- Scientific name
- Stropharia coelhoi
- C. Seger, Sulzbacher & Cortez
- Common names
- IUCN Specialist Group
- Mushroom, Bracket and Puffball
- Assessment status
- Assessment date
- IUCN Red List Category
- IUCN Red List Criteria
- Kossmann, T., Martins da Cunha, K., Seger, C. & Drechsler-Santos, E.
- Mueller, G.M.
is a mushroom-forming species restricted to Araucaria
moist forests of southern Brazil and likely northern Argentina. It is currently known only from two sites and is likely to be a rare species as there are few records even in well surveyed areas in its potential range. The species' total population is estimated at no more than 10,000 mature individuals distributed in up to 250 sites, but all in one subpopulation. South American Auricaria
moist forest is a fragile habitat that is estimated to has already declined approximately 97% and is projected to decline further in the future. Stropharia coelhoi
is assessed as Vulnerable due to its small population size that will likely continue to decline due to loss of habitat.
The species is currently known from two sites in Rio Grande do Sul state, southern Brazil, in the Araucaria
moist forests of the Atlantic Forest domain. It is expected to be found throughout the Araucaria
moist forests in southern Brazil and a small part of northern Misiones, Argentina.
Population and Trends
Stropharia coelhoi is currently known only from two sites, each with one report. It is likely to be a rare species as it has only been recorded twice, even though areas within its potential range are among the most surveyed in the Atlantic Forest. Its total population is estimated at no more than 10,000 mature individuals distributed in up to 250 sites, each with up to 40 mature individuals. Araucaria moist forests, where the species is found, have declined by approximately 97%, with the remaining patches heavily fragment. Over 80% of the remaining fragments show signs of disturbance, are less than 50 ha in size, and are surrounded by agricultural lands which have been shown to hold a smaller diversity than larger forests (Ribeiro et al. 2009, Souza et al. 2012, Nodari 2016). Between 2001 and 2018, the habitat has had a loss in cover of approximately 3.1% (13% loss and 9.9% gain) (World Resources Institute 2020). Additionally, in chronically disturbed areas, Araucaria moist forests are kept at early successional stages, which may not hold the appropriate conditions to support species from pristine fungal communities. Despite this, though, it is thought that the species could be said to be in one subpopulation.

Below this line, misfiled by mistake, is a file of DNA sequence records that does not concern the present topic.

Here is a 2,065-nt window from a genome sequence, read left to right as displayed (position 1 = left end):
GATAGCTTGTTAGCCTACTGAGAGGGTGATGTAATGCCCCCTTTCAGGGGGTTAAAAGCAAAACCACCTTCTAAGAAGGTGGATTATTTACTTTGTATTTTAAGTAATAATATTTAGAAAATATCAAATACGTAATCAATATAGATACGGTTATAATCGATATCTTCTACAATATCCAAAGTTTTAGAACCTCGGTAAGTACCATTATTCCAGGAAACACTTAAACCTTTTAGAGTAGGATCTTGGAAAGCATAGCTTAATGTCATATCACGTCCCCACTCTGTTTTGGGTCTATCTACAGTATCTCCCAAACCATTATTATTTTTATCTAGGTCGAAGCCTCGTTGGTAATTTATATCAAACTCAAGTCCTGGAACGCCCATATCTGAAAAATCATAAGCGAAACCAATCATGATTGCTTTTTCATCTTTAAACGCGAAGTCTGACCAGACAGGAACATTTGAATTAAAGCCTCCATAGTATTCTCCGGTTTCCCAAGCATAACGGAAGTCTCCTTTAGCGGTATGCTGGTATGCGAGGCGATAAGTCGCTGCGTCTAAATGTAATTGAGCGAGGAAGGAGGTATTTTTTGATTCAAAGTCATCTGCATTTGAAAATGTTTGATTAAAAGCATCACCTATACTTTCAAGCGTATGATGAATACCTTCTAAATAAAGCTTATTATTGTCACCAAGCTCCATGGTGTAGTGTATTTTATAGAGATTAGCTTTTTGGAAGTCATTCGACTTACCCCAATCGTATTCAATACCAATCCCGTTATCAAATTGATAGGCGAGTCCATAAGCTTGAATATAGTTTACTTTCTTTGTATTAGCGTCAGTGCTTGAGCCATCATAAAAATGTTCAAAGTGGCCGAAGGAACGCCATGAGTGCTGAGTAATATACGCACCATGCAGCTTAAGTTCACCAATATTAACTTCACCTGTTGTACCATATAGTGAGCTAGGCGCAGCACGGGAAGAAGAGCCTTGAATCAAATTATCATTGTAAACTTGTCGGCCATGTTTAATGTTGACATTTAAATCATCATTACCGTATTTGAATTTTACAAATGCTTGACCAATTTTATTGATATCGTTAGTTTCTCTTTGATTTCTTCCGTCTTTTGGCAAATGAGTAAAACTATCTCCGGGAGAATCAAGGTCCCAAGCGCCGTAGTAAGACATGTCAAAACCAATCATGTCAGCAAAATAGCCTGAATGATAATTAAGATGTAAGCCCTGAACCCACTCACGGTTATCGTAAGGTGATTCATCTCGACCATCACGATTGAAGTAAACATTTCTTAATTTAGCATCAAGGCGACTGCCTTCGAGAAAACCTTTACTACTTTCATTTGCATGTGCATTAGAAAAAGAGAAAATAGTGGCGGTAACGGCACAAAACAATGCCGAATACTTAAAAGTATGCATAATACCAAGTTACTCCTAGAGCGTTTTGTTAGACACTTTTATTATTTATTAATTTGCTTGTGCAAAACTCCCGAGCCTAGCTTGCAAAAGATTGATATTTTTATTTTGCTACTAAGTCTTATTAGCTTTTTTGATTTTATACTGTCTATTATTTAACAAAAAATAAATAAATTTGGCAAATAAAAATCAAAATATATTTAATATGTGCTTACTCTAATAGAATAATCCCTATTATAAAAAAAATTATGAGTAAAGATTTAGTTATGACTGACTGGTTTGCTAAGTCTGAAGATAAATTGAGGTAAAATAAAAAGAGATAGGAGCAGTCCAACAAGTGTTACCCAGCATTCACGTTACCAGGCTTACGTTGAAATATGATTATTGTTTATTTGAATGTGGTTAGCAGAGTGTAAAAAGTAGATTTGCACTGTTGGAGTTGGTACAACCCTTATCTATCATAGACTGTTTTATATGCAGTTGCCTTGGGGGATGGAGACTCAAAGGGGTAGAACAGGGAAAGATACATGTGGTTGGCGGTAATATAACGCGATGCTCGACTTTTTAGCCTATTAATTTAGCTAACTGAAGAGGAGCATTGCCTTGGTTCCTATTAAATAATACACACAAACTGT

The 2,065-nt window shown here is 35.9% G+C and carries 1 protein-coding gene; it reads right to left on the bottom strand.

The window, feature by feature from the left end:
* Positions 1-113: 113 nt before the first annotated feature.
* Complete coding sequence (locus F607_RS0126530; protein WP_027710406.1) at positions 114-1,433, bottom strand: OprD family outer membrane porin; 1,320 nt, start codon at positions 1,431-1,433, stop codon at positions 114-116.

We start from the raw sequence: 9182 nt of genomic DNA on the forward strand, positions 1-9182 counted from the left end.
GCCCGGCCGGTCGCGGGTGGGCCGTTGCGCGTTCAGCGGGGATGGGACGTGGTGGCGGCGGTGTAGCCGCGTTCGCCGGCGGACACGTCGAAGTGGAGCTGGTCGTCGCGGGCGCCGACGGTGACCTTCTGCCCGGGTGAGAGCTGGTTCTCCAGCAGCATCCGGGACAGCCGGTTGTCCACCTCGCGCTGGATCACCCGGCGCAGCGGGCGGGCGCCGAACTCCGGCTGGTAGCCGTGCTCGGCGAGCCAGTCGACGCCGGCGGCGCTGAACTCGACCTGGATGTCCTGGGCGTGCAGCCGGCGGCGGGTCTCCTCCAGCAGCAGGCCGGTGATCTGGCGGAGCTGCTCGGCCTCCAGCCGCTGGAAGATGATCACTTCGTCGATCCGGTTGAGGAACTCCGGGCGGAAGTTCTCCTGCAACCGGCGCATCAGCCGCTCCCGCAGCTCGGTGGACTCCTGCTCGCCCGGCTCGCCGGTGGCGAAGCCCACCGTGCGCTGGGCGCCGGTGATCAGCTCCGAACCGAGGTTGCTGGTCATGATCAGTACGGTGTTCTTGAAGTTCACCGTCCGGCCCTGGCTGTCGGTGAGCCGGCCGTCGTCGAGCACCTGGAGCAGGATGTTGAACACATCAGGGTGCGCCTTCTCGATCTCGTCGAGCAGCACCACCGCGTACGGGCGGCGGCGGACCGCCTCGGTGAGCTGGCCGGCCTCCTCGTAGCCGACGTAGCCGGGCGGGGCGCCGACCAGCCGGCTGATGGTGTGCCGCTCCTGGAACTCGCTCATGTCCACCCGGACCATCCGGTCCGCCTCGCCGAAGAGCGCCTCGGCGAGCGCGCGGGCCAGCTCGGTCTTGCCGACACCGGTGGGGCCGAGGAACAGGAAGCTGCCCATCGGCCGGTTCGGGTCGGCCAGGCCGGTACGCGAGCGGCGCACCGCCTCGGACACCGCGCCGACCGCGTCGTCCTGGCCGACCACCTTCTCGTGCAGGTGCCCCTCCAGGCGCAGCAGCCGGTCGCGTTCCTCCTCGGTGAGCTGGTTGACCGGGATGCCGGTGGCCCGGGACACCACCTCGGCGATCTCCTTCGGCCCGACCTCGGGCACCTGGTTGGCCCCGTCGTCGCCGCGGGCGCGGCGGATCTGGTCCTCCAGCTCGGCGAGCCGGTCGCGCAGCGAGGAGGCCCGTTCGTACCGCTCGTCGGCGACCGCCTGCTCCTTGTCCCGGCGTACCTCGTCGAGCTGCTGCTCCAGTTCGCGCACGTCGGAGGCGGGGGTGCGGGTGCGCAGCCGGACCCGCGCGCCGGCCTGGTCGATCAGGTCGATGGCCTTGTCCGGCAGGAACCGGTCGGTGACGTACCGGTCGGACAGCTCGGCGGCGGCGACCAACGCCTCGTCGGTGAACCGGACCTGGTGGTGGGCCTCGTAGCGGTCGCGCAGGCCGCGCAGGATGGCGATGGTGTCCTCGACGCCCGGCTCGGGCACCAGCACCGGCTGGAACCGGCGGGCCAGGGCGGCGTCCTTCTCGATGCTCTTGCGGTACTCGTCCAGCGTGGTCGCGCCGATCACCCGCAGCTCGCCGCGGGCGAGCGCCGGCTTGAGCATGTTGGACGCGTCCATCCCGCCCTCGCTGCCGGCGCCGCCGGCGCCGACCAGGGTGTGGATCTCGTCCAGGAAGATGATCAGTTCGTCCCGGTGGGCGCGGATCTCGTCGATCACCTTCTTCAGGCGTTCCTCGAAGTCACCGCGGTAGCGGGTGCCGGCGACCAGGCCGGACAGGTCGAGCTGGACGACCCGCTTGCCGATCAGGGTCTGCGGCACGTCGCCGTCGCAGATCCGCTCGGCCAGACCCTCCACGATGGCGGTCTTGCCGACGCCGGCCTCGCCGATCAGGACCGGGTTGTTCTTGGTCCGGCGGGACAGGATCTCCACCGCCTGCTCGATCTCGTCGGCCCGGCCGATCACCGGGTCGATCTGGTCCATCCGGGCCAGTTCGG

Population Trend: decreasing
Habitat and Ecology
is a saprotrophic mushroom found on dead wood and on soil in South American Araucaria
The species is threatened by habitat loss, mainly due to logging, fire, and conversion of forests into agricultural lands. Araucaria
moist forests have lost approximately 97% of their original extent, with 80% of the remaining area being composed of disturbed fragments under 50 ha in size located inside private farms and surrounded by crop fields and grasslands. Only 3.1% of the remaining habitat is in protected areas, which corresponds to 0.09% of the original Araucaria
moist forest range. Araucaria
moist forests are restricted to higher altitudes with subtropical climates, high year-long precipitation, cold winters and temperate summers. Studies have shown that by 2070, Araucaria angustifolia
, the dominant tree of the AMF, will likely be restricted to highland microrefugia as an impact of climate change. This suggests that the structure of the AMF will be drastically different, or that the AMF itself will also be restricted to these microrefugia.
The main actions to preserve the species are the protection of its habitat, restoration of Araucaria
moist forests, and creation of new conservation areas to harbour the probable microhabitats to which the AMF may be restricted in the future. Also, measures must be taken to assure that the protected AMF areas reach a mature state. More surveys are needed in other areas to confirm the species' range, including its association with mature forest conditions. Also, there are no DNA sequences available for the species, and no phylogenetic studies have been conducted to test its phylogenetic position.
Use and Trade
No use/trade is known.
Source and Citation
Kossmann, T., Martins da Cunha, K., Seger, C. & Drechsler-Santos, E. 2021. Stropharia coelhoi. The IUCN Red List of Threatened Species 2021: e.T196136307A196846541. https://dx.doi.org/10.2305/IUCN.UK.2021-1.RLTS.T196136307A196846541.en
.Accessed on 4 April 2023